June 2, 1928 – October 26, 2000
|Birthplace||Montreal, Quebec, Canada|
Pianist Milton Sealey was a frequent visitor to the Second Floor Music office in NYC starting in the early 1990s. He came from the "songplugger" composer tradition and always had new ideas to promote his compositions.
He was one of eleven children. His two older brothers were musicians and had jam sessions in the house, probably influencing Milton's choice of music as a career. He started piano at about seven years old, joined the Musicians' Union at age seventeen, and studied music in a Montreal conservatory after high school. He worked with his brothers Hugh and George in the Sealey Brothers Band in the late 1940s.
Milton primarily worked in Montreal but often gigged in New York. In 1953, he moved to Paris, France, where he studied at the Paris conservatory. He worked and recorded in Paris with Mezz Mezzrow, and also did a duo recording with drummer Kansas Fields. He toured Europe and North Africa, playing with tenor saxophonist Don Byas in Holland. In February, 1956, Milton moved to England, and worked and recorded there until he returned to Montreal probably in late 1956.
Back in Montreal he worked with guitarist René Thomas in 1959, and with saxophonist J.R. Monterose in 1960. He traveled to NYC to work three weeks with trumpeter Dizzy Reece, then moved to the United States in the early 1960s, working with vocalist Dakota Staton, trombonist Kai Winding and tenor man Sonny Rollins. In the mid-1960s he took the gig as musical director and pianist for the vocal group The Platters. Rahsaan Roland Kirk recorded Milton's most famous title,Black Diamond, in 1965. Downbeat magazine noted that Sonny Rollins played a week at the Jazz Workshop in Boston, with Milton, bassist Herbert Brown, and drummer Frankie Dunlop, during that same period. From 1971 to 1978 he lived in St. Thomas, Virgin Islands, teaching and performing.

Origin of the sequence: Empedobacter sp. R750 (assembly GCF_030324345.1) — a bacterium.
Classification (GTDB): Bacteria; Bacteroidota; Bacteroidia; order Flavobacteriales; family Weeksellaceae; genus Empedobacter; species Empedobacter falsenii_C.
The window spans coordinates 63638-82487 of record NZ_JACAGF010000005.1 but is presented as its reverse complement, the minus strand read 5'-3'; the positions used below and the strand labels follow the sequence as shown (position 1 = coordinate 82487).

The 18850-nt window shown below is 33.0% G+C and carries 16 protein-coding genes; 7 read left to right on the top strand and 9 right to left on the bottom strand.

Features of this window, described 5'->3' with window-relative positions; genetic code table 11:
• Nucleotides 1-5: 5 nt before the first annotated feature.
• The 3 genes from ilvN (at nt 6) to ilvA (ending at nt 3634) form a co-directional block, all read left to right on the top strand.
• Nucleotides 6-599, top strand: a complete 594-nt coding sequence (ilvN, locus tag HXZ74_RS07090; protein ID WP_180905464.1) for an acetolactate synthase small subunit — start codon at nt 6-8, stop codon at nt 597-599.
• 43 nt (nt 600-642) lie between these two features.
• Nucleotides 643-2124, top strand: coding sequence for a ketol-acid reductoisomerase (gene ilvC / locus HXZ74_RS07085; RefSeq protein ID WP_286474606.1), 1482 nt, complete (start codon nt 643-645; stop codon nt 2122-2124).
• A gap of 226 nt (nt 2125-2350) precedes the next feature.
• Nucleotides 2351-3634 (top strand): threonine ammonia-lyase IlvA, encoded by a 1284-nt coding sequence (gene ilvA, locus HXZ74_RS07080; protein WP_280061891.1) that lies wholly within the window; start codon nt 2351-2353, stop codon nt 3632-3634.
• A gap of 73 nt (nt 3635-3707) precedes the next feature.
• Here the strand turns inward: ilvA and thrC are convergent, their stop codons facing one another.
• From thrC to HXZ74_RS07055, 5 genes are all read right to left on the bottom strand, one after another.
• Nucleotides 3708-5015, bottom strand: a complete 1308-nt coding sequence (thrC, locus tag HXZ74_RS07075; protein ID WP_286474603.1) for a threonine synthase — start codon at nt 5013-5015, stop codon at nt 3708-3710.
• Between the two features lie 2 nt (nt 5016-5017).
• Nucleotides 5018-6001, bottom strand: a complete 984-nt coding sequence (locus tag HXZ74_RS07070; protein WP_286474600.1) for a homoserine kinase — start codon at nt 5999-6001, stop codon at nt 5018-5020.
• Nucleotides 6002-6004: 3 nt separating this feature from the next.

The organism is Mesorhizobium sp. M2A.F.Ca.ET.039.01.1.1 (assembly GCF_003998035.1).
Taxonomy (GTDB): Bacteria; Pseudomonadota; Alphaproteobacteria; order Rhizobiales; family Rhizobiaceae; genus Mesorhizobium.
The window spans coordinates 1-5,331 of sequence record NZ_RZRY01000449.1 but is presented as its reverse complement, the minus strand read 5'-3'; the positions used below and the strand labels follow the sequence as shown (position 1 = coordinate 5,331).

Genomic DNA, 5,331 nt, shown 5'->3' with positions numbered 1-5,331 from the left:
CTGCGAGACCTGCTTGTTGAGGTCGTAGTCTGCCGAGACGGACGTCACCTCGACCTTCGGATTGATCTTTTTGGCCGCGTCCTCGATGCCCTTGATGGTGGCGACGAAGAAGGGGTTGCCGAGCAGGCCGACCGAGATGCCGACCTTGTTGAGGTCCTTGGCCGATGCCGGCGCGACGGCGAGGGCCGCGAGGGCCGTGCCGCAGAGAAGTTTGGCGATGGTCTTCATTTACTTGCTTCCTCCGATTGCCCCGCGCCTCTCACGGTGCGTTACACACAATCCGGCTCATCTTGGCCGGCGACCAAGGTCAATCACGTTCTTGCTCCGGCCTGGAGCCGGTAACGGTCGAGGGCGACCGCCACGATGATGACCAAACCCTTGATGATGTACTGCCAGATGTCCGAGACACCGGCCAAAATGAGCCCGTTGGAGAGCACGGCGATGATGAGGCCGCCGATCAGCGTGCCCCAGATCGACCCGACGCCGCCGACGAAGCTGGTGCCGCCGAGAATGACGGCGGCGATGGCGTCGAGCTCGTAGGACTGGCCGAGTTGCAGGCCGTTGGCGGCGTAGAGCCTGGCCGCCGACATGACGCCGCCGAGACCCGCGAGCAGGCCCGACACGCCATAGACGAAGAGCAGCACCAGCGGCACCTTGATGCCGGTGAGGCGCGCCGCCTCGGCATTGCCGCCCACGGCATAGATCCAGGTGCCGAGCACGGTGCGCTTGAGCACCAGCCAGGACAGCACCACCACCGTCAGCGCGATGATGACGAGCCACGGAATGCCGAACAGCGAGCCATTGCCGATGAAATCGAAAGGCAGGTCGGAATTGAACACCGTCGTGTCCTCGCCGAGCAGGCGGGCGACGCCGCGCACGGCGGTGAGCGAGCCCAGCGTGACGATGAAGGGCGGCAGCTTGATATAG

In 1978 Milton moved to Philadelphia and later settled in New York City, where he had an active performing life. His trio had a steady gig at Widows On The World, atop the World Trade Center, in the early 1990s. Drummer Louis Hayes remembers being there over at least a nine month period. Milton's "Widows On The World" CD, recorded by Rudy Van Gelder at his Englewood Cliffs, NJ, studio on Rudy's brand new Steinway D, was done during this time. The gig ended in 1993, when the buildings were temporarily closed due to a bombing.
Milton liked working with singers, and he was a good vocalist himself. In 2000, he recorded in Canada with vocalist Jeri Brown. That CD featured Milton's compositions, but with lyrics that had been added after Milton came to Second Floor Music. Shortly after that recording, Milton passed away in New York City.
Milton was always very serious about music. He was comfortable playing and composing in many styles, but he especially loved playing and composing in the jazz genre.